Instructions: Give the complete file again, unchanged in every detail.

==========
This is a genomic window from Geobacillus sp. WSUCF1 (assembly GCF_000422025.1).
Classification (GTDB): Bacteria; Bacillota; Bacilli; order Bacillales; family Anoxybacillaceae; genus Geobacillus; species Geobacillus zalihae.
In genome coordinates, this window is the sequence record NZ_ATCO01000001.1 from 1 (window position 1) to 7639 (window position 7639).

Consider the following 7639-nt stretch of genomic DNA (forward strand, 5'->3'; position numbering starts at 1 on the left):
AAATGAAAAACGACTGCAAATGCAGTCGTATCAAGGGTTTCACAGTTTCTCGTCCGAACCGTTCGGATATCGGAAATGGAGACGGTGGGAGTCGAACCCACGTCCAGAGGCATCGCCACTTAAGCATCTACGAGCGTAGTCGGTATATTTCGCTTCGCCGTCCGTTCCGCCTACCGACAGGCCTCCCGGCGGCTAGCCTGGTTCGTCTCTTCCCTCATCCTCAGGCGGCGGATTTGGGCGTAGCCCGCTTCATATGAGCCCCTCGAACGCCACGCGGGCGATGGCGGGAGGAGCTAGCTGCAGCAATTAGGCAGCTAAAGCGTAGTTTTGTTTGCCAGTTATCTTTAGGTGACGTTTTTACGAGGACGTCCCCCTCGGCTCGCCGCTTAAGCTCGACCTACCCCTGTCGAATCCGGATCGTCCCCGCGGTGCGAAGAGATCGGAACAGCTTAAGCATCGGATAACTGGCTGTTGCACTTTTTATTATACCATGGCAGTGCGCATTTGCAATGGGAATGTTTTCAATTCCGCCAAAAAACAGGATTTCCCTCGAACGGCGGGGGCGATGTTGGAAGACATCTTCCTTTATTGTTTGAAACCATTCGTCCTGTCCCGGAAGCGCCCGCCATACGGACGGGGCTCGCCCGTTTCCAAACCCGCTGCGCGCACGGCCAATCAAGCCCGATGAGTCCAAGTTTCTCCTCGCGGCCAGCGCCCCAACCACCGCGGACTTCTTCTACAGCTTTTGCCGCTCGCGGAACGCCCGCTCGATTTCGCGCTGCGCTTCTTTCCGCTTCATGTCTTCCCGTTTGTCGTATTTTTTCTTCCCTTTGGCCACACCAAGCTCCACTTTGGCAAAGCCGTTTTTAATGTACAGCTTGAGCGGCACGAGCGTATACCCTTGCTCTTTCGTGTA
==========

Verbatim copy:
This is a genomic window from Geobacillus sp. WSUCF1 (assembly GCF_000422025.1).
Classification (GTDB): Bacteria; Bacillota; Bacilli; order Bacillales; family Anoxybacillaceae; genus Geobacillus; species Geobacillus zalihae.
In genome coordinates, this window is the sequence record NZ_ATCO01000001.1 from 1 (window position 1) to 7639 (window position 7639).

Consider the following 7639-nt stretch of genomic DNA (forward strand, 5'->3'; position numbering starts at 1 on the left):
AAATGAAAAACGACTGCAAATGCAGTCGTATCAAGGGTTTCACAGTTTCTCGTCCGAACCGTTCGGATATCGGAAATGGAGACGGTGGGAGTCGAACCCACGTCCAGAGGCATCGCCACTTAAGCATCTACGAGCGTAGTCGGTATATTTCGCTTCGCCGTCCGTTCCGCCTACCGACAGGCCTCCCGGCGGCTAGCCTGGTTCGTCTCTTCCCTCATCCTCAGGCGGCGGATTTGGGCGTAGCCCGCTTCATATGAGCCCCTCGAACGCCACGCGGGCGATGGCGGGAGGAGCTAGCTGCAGCAATTAGGCAGCTAAAGCGTAGTTTTGTTTGCCAGTTATCTTTAGGTGACGTTTTTACGAGGACGTCCCCCTCGGCTCGCCGCTTAAGCTCGACCTACCCCTGTCGAATCCGGATCGTCCCCGCGGTGCGAAGAGATCGGAACAGCTTAAGCATCGGATAACTGGCTGTTGCACTTTTTATTATACCATGGCAGTGCGCATTTGCAATGGGAATGTTTTCAATTCCGCCAAAAAACAGGATTTCCCTCGAACGGCGGGGGCGATGTTGGAAGACATCTTCCTTTATTGTTTGAAACCATTCGTCCTGTCCCGGAAGCGCCCGCCATACGGACGGGGCTCGCCCGTTTCCAAACCCGCTGCGCGCACGGCCAATCAAGCCCGATGAGTCCAAGTTTCTCCTCGCGGCCAGCGCCCCAACCACCGCGGACTTCTTCTACAGCTTTTGCCGCTCGCGGAACGCCCGCTCGATTTCGCGCTGCGCTTCTTTCCGCTTCATGTCTTCCCGTTTGTCGTATTTTTTCTTCCCTTTGGCCACACCAAGCTCCACTTTGGCAAAGCCGTTTTTAATGTACAGCTTGAGCGGCACGAGCGTATACCCTTGCTCTTTCGTGTA